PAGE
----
60% of girls aged 12-15 year old reported being concerned about bullying, abusive behaviour and threats. Unfortunately, cyberbullying as well as grooming are popular methods of manipulating young girls online. There are countless cases of teenage girls being drawn into online relationships with groomers, who appear innocent at first, but soon turn exploitative. For example, young girls will share intimate photos which the groomers, who then use the photos to blackmail teenagers in either in performing sexual acts or joining gangs or extremist forces.
At JAN Trust we have been working on issues related to the internet since 2010 when we launched Web Guardians™. We believe that vigilance when using the internet is key. Our programme aims to train mothers in detecting the harmful aspects of the internet for children. Our more recent Another Way Forward™ programme focuses on empowering young girls who may be vulnerable of being groomed and radicalised. It trains them to identify issues that arise from the internet, but also campaign, support each other and have a voice on something that affects them in particular.
What to do if you are being bullied
The Government’s advice on bullying recommends that if a child is being cyberbullied, it is best to not to respond or retaliate. Instead, the evidence of the abuse should be saved and the incident should be reported to a trusted adult.
The regulations on cyberbullying and online harms
The attempt to regulate the internet and the dangers that come with it has been a longstanding issue. In 2017, Facebook and other tech giants created a collaborative forum in an attempt to share best practices and potential solutions to issues such as cyberbullying. At the time, Google also started enabling users to report false or offensive information in their search suggestion. Thus far, however, the large tech corporations have not been able to sufficiently self-regulate the content posted on their sites to ensure the safety of a user. In the same year, the Crown Prosecution Service ordered prosecutors to treat online hate crimes as seriously as they would offences carried out in person. The Government is currently discussing the Online Harms Bill which would provide a framework for tackling issues that arise online, as well as set expectations for technology giants in protecting users. We know how important the issue of online harms is and how much it can affect people’s lives: therefore, we hope the Government will treat the matter with the urgency it requires.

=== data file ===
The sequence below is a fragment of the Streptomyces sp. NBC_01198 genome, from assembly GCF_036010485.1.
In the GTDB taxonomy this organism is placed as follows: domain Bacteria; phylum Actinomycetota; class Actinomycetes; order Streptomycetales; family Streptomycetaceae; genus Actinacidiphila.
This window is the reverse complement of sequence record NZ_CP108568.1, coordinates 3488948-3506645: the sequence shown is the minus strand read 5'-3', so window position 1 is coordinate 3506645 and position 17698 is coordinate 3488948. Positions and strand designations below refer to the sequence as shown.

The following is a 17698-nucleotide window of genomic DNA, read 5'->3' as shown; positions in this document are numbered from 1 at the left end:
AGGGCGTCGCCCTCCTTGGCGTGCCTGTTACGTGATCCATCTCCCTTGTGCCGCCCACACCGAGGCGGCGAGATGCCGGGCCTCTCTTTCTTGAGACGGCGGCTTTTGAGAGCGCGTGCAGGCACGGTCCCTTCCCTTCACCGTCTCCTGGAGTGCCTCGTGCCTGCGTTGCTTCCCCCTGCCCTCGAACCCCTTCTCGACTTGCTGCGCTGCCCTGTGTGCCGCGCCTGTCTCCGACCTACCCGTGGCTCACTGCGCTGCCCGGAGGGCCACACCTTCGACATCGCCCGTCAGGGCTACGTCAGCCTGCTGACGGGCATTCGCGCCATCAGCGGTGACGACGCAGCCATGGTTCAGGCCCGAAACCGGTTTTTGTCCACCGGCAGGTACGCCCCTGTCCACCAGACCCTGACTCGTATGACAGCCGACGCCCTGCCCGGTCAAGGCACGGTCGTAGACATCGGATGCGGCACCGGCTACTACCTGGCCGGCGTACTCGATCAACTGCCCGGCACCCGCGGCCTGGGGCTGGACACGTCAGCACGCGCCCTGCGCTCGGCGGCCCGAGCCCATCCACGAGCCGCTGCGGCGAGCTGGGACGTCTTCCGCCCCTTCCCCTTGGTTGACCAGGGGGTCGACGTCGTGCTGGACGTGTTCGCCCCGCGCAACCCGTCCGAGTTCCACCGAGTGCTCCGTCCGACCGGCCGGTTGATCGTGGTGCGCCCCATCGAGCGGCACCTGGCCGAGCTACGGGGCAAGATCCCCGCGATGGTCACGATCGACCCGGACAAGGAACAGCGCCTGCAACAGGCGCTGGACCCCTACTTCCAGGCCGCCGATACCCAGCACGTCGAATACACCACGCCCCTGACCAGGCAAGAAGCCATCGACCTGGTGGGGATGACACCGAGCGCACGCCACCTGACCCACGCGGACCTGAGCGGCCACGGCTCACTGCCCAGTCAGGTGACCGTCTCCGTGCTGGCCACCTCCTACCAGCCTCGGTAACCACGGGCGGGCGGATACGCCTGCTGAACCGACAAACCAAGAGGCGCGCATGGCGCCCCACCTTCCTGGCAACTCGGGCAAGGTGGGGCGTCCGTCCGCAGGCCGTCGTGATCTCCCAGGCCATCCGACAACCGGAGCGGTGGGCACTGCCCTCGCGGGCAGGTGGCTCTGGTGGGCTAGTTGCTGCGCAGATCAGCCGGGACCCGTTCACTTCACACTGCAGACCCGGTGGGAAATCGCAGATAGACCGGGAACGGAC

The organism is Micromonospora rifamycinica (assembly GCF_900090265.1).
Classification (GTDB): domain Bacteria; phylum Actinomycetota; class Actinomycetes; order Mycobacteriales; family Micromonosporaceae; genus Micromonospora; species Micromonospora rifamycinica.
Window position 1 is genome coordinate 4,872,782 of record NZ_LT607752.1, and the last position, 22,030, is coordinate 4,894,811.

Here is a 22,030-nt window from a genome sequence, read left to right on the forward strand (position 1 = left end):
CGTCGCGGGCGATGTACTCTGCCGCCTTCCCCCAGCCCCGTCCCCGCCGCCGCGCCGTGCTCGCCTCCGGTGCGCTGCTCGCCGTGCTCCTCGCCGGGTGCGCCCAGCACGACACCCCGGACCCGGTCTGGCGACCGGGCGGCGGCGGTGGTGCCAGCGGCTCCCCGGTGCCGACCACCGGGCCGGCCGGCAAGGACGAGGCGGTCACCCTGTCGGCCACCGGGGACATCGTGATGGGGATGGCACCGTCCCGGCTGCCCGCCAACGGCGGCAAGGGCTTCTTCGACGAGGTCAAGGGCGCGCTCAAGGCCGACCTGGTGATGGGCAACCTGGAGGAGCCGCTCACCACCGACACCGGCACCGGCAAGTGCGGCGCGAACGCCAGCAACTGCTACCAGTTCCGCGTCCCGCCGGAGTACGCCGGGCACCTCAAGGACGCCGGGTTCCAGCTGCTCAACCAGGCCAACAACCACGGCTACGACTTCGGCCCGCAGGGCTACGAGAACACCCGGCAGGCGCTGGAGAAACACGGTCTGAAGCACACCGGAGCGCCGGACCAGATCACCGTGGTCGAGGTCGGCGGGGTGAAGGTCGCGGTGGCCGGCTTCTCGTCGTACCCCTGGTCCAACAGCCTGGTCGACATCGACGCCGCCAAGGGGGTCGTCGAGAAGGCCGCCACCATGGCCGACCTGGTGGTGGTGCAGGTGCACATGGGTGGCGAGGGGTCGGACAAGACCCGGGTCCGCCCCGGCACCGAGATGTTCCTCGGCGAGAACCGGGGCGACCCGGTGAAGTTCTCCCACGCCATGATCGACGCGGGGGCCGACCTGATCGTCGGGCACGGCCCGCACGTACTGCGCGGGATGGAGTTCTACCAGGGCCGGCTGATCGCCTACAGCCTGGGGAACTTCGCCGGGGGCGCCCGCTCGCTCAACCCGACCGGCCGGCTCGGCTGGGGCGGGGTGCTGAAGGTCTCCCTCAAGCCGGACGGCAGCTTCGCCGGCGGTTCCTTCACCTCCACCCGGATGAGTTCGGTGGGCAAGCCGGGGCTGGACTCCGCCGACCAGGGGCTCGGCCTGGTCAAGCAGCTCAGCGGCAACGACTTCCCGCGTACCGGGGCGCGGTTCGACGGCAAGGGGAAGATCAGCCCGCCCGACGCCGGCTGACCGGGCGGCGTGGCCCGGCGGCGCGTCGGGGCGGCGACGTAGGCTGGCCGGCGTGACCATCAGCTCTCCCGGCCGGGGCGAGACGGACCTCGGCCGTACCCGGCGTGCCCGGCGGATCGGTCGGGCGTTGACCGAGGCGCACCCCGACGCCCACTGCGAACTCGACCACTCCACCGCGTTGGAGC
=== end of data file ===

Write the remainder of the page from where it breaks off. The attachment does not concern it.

At JAN Trust, we are aware that solution to issues such as cyberbullying only became more widely spoken about in 2017. We recognise that the Government’s approach to tackling cyberbullying, online hate and harassment is still relatively new. We believe that our programmes – Web Guardians™ and Another Way Forward™ – are an essential part in protecting our communities from cyberbullying and other online harms. Our programmes in particular breach the gap between the impending legislation on tackling online harms and at-home protection. Whilst our AWF™ programme is currently going forward, unfortunately Web Guardians™ has funding to be delivered, leaving our community and young people vulnerable to online harms and cyberbullying.